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EPA official: "Good chance" of Superfund status for Ann Arbor's dioxane plume

kayaker on river
City of Ann Arbor
A plume of contaminated groundwater is slowly making its way to the Huron River near Ann Arbor.

The U.S. EPA says the site of a plume of contaminated groundwater in the Ann Arbor area has a "good chance" of being eligible for the Superfund program's National Priorities List.

That's based on the EPA's preliminary assessment, according to Superfund Branch Chief Tim Fischer, who appeared at a forum on Wednesday to update residents.

The plume of 1,4 dioxane, a suspected carcinogen, has been spreading in the groundwater under Ann Arbor for decades. The plume has also contaminated groundwater in Scio and Ann Arbor Charter townships.

Democratic Congresswoman Debbie Dingell hosted the forum. She said Superfund status would make the EPA the lead agency in charge of the cleanup, instead of the state.

She acknowledged how deeply frustrating the fight to get the pollution cleaned up has been, but said there's now some real progress.

"No matter what, we're gonna get there," Dingell said. "It's going to take time. We just need to keep everybody safe. And the good thing is the federal government has more ability to make the polluter pay."

The polluter, Gelman Sciences, is currently doing a court-ordered partial cleanup.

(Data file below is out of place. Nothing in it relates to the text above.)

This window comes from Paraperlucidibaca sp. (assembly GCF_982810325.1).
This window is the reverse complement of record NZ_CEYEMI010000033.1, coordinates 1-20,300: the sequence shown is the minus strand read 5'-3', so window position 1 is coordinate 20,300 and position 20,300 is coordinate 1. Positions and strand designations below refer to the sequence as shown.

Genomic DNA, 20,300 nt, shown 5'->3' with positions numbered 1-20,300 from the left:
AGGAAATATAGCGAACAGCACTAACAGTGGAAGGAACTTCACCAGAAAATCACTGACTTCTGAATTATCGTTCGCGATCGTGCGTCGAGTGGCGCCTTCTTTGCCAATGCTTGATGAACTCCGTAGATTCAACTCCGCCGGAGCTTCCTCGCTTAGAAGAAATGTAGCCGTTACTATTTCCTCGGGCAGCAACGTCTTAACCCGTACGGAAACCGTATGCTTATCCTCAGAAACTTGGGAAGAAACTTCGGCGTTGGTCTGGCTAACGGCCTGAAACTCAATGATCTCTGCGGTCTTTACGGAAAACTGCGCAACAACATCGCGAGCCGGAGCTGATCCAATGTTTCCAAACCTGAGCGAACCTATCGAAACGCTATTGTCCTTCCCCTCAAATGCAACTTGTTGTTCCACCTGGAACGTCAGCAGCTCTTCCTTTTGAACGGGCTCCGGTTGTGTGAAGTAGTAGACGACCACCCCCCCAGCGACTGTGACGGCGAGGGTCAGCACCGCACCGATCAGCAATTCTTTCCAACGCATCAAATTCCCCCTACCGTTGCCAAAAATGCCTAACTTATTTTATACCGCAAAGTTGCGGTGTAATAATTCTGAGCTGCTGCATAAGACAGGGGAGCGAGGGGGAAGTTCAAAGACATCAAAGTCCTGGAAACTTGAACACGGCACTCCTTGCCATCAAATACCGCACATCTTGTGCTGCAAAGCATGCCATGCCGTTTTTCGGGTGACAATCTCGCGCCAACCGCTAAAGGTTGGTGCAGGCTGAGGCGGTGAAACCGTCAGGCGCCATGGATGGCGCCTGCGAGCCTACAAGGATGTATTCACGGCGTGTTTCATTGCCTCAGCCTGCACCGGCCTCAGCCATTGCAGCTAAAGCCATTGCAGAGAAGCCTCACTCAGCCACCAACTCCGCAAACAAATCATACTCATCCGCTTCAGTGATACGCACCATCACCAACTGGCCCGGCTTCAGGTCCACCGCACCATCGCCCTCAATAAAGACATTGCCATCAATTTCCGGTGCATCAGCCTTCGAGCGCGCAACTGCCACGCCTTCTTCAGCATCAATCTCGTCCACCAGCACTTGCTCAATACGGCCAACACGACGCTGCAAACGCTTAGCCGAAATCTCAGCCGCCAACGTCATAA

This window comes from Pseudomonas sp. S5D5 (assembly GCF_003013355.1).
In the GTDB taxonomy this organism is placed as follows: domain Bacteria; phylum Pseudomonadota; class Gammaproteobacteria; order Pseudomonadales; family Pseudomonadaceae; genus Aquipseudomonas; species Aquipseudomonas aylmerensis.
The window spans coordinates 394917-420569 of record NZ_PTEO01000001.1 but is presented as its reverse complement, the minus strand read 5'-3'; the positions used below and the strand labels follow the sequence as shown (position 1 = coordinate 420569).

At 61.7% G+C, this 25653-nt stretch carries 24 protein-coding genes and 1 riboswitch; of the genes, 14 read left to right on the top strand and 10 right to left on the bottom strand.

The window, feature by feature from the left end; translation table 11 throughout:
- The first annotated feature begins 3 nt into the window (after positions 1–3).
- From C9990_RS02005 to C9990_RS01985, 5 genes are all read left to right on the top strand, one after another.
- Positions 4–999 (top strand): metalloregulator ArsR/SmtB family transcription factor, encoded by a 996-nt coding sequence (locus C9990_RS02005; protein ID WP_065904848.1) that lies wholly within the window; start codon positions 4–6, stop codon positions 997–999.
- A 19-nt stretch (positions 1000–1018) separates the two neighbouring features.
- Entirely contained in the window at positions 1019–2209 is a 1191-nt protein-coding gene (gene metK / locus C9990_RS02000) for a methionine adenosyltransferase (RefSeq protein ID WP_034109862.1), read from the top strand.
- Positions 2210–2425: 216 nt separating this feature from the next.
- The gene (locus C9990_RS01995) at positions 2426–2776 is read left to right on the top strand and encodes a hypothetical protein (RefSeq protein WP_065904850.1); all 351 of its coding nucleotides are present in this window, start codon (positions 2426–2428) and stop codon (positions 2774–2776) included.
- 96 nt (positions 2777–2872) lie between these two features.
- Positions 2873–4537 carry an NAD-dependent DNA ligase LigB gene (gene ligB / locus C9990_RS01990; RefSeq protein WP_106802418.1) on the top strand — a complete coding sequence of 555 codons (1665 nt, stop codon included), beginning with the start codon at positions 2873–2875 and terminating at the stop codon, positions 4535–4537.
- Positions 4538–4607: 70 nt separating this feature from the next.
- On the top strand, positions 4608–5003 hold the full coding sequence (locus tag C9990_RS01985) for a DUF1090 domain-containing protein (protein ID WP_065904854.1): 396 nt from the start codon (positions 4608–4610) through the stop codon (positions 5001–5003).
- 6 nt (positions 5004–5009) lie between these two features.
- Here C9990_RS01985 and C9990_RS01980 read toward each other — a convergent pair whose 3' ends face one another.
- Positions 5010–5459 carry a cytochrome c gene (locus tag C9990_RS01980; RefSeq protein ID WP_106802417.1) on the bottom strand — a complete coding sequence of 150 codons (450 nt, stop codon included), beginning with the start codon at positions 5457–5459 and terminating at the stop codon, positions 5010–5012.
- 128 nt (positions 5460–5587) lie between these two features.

Fischer said the decision whether to add the site to the Superfund NPL could be made by the fall of 2024 — but added that even if that happens, it could take another four to six years for the EPA to determine a final cleanup plan.

Several residents expressed dissatisfaction with the current cleanup plan and said the state and EPA could do more to improve it, even in the absence of Superfund status.

Officials with the state Attorney General's office said in many respects, their hands are tied by state law and the terms of the current court-ordered consent agreement, which provides for partial cleanup.

Tracy Samilton covers energy and transportation, including the auto industry and the business response to climate change for Michigan Public. She began her career at Michigan Public as an intern, where she was promptly “bitten by the radio bug,” and never recovered.
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